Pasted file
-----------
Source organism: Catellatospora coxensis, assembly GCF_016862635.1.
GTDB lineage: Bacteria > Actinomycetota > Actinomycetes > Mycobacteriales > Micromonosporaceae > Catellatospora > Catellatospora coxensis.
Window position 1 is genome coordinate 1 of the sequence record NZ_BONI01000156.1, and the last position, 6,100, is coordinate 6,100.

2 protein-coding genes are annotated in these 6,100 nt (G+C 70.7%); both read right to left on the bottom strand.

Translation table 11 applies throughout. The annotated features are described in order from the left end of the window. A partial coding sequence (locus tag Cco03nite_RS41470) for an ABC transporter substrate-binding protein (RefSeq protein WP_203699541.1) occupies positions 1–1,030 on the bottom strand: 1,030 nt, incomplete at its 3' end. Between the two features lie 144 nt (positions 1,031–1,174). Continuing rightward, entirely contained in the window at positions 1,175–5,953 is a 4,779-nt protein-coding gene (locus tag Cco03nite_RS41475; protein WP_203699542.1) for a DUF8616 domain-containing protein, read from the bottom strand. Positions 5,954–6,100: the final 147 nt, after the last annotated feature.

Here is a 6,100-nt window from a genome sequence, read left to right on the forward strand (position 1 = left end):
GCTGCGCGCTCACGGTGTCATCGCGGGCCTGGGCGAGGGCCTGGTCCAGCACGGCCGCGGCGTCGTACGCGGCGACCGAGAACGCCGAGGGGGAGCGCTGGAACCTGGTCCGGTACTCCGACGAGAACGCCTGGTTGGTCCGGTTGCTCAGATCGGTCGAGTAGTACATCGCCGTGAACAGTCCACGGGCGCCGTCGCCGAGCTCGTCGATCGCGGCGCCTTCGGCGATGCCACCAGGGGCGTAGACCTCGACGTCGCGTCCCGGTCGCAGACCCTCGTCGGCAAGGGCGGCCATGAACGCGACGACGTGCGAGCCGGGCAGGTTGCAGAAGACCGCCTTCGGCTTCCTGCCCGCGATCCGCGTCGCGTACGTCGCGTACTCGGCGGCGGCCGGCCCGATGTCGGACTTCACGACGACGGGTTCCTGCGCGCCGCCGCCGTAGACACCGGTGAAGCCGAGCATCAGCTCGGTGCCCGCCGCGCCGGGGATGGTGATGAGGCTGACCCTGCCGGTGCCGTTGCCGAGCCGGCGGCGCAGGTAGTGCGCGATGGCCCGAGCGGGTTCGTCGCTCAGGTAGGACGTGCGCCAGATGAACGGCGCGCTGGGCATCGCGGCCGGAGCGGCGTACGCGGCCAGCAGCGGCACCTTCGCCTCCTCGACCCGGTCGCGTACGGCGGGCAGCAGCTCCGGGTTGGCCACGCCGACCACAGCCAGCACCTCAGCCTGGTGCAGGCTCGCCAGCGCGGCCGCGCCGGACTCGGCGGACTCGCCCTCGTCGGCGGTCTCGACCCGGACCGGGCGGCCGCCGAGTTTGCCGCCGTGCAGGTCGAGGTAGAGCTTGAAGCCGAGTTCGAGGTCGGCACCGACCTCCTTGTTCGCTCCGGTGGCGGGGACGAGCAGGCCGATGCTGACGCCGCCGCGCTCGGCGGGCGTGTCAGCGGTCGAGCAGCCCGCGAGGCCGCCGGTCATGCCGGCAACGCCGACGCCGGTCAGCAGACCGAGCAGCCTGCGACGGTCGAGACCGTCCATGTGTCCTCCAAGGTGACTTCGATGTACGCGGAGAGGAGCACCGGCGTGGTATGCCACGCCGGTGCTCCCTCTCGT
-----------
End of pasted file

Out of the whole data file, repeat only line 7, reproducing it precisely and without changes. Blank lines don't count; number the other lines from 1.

GCTGCGCGCTCACGGTGTCATCGCGGGCCTGGGCGAGGGCCTGGTCCAGCACGGCCGCGGCGTCGTACGCGGCGACCGAGAACGCCGAGGGGGAGCGCTGGAACCTGGTCCGGTACTCCGACGAGAACGCCTGGTTGGTCCGGTTGCTCAGATCGGTCGAGTAGTACATCGCCGTGAACAGTCCACGGGCGCCGTCGCCGAGCTCGTCGATCGCGGCGCCTTCGGCGATGCCACCAGGGGCGTAGACCTCGACGTCGCGTCCCGGTCGCAGACCCTCGTCGGCAAGGGCGGCCATGAACGCGACGACGTGCGAGCCGGGCAGGTTGCAGAAGACCGCCTTCGGCTTCCTGCCCGCGATCCGCGTCGCGTACGTCGCGTACTCGGCGGCGGCCGGCCCGATGTCGGACTTCACGACGACGGGTTCCTGCGCGCCGCCGCCGTAGACACCGGTGAAGCCGAGCATCAGCTCGGTGCCCGCCGCGCCGGGGATGGTGATGAGGCTGACCCTGCCGGTGCCGTTGCCGAGCCGGCGGCGCAGGTAGTGCGCGATGGCCCGAGCGGGTTCGTCGCTCAGGTAGGACGTGCGCCAGATGAACGGCGCGCTGGGCATCGCGGCCGGAGCGGCGTACGCGGCCAGCAGCGGCACCTTCGCCTCCTCGACCCGGTCGCGTACGGCGGGCAGCAGCTCCGGGTTGGCCACGCCGACCACAGCCAGCACCTCAGCCTGGTGCAGGCTCGCCAGCGCGGCCGCGCCGGACTCGGCGGACTCGCCCTCGTCGGCGGTCTCGACCCGGACCGGGCGGCCGCCGAGTTTGCCGCCGTGCAGGTCGAGGTAGAGCTTGAAGCCGAGTTCGAGGTCGGCACCGACCTCCTTGTTCGCTCCGGTGGCGGGGACGAGCAGGCCGATGCTGACGCCGCCGCGCTCGGCGGGCGTGTCAGCGGTCGAGCAGCCCGCGAGGCCGCCGGTCATGCCGGCAACGCCGACGCCGGTCAGCAGACCGAGCAGCCTGCGACGGTCGAGACCGTCCATGTGTCCTCCAAGGTGACTTCGATGTACGCGGAGAGGAGCACCGGCGTGGTATGCCACGCCGGTGCTCCCTCTCGT